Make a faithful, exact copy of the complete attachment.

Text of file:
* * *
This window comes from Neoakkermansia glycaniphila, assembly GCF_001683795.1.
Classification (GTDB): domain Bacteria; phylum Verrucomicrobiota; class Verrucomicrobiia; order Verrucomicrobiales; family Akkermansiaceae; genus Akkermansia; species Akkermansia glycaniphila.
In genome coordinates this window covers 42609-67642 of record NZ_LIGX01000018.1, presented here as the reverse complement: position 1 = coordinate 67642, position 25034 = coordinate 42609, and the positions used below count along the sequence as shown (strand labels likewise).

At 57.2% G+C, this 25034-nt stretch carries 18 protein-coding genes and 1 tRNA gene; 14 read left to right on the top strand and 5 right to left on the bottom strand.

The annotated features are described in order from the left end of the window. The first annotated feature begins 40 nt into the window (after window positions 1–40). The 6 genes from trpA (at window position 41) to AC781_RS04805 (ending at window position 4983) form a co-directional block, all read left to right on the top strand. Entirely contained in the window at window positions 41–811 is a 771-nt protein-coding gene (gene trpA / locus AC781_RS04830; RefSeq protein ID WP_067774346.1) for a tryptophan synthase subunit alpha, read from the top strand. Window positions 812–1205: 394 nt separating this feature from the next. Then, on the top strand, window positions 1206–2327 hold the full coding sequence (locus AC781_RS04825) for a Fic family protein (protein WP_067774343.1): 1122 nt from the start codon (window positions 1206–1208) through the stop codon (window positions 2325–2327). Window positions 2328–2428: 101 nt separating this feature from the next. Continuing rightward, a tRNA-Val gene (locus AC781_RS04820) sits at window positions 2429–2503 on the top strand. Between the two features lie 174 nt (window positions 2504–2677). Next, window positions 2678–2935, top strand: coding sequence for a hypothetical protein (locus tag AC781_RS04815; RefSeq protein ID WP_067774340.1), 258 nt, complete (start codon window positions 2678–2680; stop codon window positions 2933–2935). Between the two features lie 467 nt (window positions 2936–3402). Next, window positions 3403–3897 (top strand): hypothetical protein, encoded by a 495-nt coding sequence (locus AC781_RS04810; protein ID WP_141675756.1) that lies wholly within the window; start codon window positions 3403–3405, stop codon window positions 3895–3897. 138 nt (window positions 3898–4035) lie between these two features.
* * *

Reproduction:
This window comes from Neoakkermansia glycaniphila, assembly GCF_001683795.1.
Classification (GTDB): domain Bacteria; phylum Verrucomicrobiota; class Verrucomicrobiia; order Verrucomicrobiales; family Akkermansiaceae; genus Akkermansia; species Akkermansia glycaniphila.
In genome coordinates this window covers 42609-67642 of record NZ_LIGX01000018.1, presented here as the reverse complement: position 1 = coordinate 67642, position 25034 = coordinate 42609, and the positions used below count along the sequence as shown (strand labels likewise).

At 57.2% G+C, this 25034-nt stretch carries 18 protein-coding genes and 1 tRNA gene; 14 read left to right on the top strand and 5 right to left on the bottom strand.

The annotated features are described in order from the left end of the window. The first annotated feature begins 40 nt into the window (after window positions 1–40). The 6 genes from trpA (at window position 41) to AC781_RS04805 (ending at window position 4983) form a co-directional block, all read left to right on the top strand. Entirely contained in the window at window positions 41–811 is a 771-nt protein-coding gene (gene trpA / locus AC781_RS04830; RefSeq protein ID WP_067774346.1) for a tryptophan synthase subunit alpha, read from the top strand. Window positions 812–1205: 394 nt separating this feature from the next. Then, on the top strand, window positions 1206–2327 hold the full coding sequence (locus AC781_RS04825) for a Fic family protein (protein WP_067774343.1): 1122 nt from the start codon (window positions 1206–1208) through the stop codon (window positions 2325–2327). Window positions 2328–2428: 101 nt separating this feature from the next. Continuing rightward, a tRNA-Val gene (locus AC781_RS04820) sits at window positions 2429–2503 on the top strand. Between the two features lie 174 nt (window positions 2504–2677). Next, window positions 2678–2935, top strand: coding sequence for a hypothetical protein (locus tag AC781_RS04815; RefSeq protein ID WP_067774340.1), 258 nt, complete (start codon window positions 2678–2680; stop codon window positions 2933–2935). Between the two features lie 467 nt (window positions 2936–3402). Next, window positions 3403–3897 (top strand): hypothetical protein, encoded by a 495-nt coding sequence (locus AC781_RS04810; protein ID WP_141675756.1) that lies wholly within the window; start codon window positions 3403–3405, stop codon window positions 3895–3897. 138 nt (window positions 3898–4035) lie between these two features.